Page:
Fighting for air: frontline of war on global warming
Progress comes at a high price for China and India, but there are
grounds for hope
Jonathan Watts in Linfen, Randeep Ramesh in New Delhi
Monday March 26, 2007
Residents of Linfen, China, wear masks to protect themselves from the
pollution. Photograph: Wu Hong/EPA
In the most polluted city on earth, the smog is so thick that it
seems to consume its source. Iron foundries, smelting plants and
cement factories loom out of the haze then disappear once more as you
drive along Linfen's roads. The outlines of smoke stacks blur in the
filthy mist. No sooner are the plumes of carbon and sulphur belched
out than the chimneys are swallowed up again.
"We only see the sun for a few days each year," said Zhou Huocun, a
doctor in the outlying village of Liucunzhen. "The colour of our
village is black. It is so dirty that nobody airs their quilts
outside any more so we are getting more parasites. I have seen a
steady increase in respiratory diseases as the air quality gets worse
Outside Dr Zhou's hospital, shoes leave marks in the black dust. But
it is a different type of carbon footprint that is drawing
international attention to this part of the world.
Linfen is the frontline of the battle against global warming. For the
past five years, the city of 3.5 million people has been the most
polluted place on the planet, bottom of the World Bank's air quality
rankings, and a symbol of the worst side-effects of China's breakneck
Enveloped by a spectral haze, the city lies at the heart of a 12-mile
industrial belt, fed by the 50m tonnes of coal mined each year in the
nearby hills of Shanxi province. The New York-based Blacksmith
Institute puts it alongside Chernobyl on a list of the planet's 10
most contaminated places.
What Linfen symbolises is the cost of development in China and the
other most populous country: India. Both economies are growing
explosively, leading to a rapid expansion of their middle classes.
This in turn has seen a growing appetite for power - one sated by the
building of dirty, inefficient coal-fired plants that are slowly
cooking the world's atmosphere.
The effects have been dramatic. By 2009 China is predicted to
overtake the United States as the world's biggest emitter of
greenhouse gases. India has recently become the fourth biggest
polluter, but its steeply rising emissions will see it in third place
within a few years.
China's three decades of industrial blitzkrieg has extracted a heavy
price. Seventy percent of its rivers are contaminated. In the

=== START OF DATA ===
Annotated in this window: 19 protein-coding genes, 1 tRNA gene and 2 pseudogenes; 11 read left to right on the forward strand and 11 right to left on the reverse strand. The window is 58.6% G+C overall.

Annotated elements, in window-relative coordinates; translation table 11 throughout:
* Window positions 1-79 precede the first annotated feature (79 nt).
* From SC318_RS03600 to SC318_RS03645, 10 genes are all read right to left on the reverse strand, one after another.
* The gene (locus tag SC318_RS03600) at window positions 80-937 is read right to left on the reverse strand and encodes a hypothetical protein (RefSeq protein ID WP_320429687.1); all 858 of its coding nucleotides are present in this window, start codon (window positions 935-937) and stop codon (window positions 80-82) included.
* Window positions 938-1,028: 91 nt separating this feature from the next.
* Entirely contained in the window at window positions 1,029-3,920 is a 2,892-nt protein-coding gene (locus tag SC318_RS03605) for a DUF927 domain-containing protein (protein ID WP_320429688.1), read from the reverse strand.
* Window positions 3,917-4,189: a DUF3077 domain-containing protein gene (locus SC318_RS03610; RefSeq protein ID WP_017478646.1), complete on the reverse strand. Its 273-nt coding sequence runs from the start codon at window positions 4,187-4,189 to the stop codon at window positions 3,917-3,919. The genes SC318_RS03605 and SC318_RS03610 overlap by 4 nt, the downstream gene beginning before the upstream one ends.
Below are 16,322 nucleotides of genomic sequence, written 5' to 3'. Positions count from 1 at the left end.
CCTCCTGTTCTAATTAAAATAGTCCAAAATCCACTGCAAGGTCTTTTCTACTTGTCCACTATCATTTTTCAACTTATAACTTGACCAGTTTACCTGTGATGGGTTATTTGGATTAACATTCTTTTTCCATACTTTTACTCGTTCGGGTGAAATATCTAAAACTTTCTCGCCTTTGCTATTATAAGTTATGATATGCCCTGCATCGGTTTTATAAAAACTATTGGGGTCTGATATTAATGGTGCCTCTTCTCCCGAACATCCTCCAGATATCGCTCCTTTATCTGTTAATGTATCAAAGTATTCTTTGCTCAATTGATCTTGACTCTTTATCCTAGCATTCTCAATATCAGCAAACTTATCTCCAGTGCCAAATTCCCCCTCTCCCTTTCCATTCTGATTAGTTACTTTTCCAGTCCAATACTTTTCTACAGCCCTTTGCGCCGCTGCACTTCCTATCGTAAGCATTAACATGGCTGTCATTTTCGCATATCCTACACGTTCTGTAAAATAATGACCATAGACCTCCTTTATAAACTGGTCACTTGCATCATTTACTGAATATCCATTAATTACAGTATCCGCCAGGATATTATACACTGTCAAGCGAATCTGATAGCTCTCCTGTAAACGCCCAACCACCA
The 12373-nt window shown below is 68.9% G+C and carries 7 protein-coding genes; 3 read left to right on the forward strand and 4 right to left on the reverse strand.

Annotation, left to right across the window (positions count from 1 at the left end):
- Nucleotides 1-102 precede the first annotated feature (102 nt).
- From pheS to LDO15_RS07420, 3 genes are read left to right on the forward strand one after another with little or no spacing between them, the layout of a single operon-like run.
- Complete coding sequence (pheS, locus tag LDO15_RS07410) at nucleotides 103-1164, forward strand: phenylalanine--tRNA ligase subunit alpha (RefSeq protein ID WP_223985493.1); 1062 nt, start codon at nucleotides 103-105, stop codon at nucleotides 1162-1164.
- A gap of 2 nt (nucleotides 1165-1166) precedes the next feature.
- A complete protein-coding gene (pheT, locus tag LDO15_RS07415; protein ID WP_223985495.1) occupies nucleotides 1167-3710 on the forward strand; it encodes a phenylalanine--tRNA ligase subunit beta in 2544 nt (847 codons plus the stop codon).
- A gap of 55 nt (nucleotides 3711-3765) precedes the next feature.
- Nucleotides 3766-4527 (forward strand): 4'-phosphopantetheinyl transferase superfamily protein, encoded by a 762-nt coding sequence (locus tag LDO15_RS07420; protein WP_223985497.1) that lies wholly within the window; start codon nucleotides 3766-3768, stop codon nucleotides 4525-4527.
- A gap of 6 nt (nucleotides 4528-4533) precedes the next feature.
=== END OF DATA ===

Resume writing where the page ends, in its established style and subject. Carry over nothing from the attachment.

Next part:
southern Himalayas, ancient glaciers are melting. Further north,
encroaching deserts threaten the livelihoods of 400 million people.
India, which is only half as rich as China, has also suffered. The
frequency of catastrophic weather events such as flash flooding, say
Indian meteorologists, is increasing. Clouds of brown soot cover the
skies above the Indian Ocean for months each year. Agricultural
scientists in the subcontinent note rising temperatures caused wheat
yields to drop by a 10th last year.
The new consumption culture has brought western-style affluence that
largely rural India can barely cope with. Car sales are growing at
20% a year, but there are not enough roads for anyone to drive on.
India - unlike China, Europe and America - does not set any fuel
The result is that in the backstreets of a city such as Kanpur on the
banks of the Ganges sit lines of cars, their engines idling in the
sun. Kanpur, with 3 million people, is the world's seventh most
polluted place, according to the World Bank study. A thick brown haze
of exhaust fumes is visible at street level.
Last year the Guardian found hundreds of people queuing outside the
government hospital, their mouths covered with dirty rags. "About 40%
of the patients coming with respiratory diseases are affected by the
atmospheric pollution," said Dr R P Singh, who describes the air as a
The environmental problems in India and China, which between them
have 2.4 billion people, have become an excuse for inaction
elsewhere. Many Britons argue that whatever positive steps they take
will be insignificant compared with the negative impact of economic
growth in Asia. As Tony Blair puts it: "Close down all of Britain's
emissions and in less than two years just the growth in China's
emissions would wipe out the difference."
British officials on a visit to Delhi this year told the Guardian
that they were sceptical that India and China would sacrifice growth
for green measures. "They are talking about climate change but doing
very little in reality," said a source.
But for those seeking good news, it can be found even in China.
Linfen is trying to clean up. By the end of this year, the city aims
to close 160 of 196 iron foundries, and 57 of 153 coking plants. By
replacing small, dirty and dangerous plants with large, cleaner and
more carefully regulated facilities, the local government in Linfen
plans to drastically reduce emissions. Central heating will be
provided by gas instead of coal.
The changes are being driven by business (nobody wants to invest in
such a polluted place), bureaucratic self-interest (local officials
find it difficult to be promoted) and shifting political priorities.
"We have more power than before," said Yang Zhaofen, director of
Linfen's environmental bureau. "The mayor says we can sacrifice
economic growth in order to improve air quality. That used to be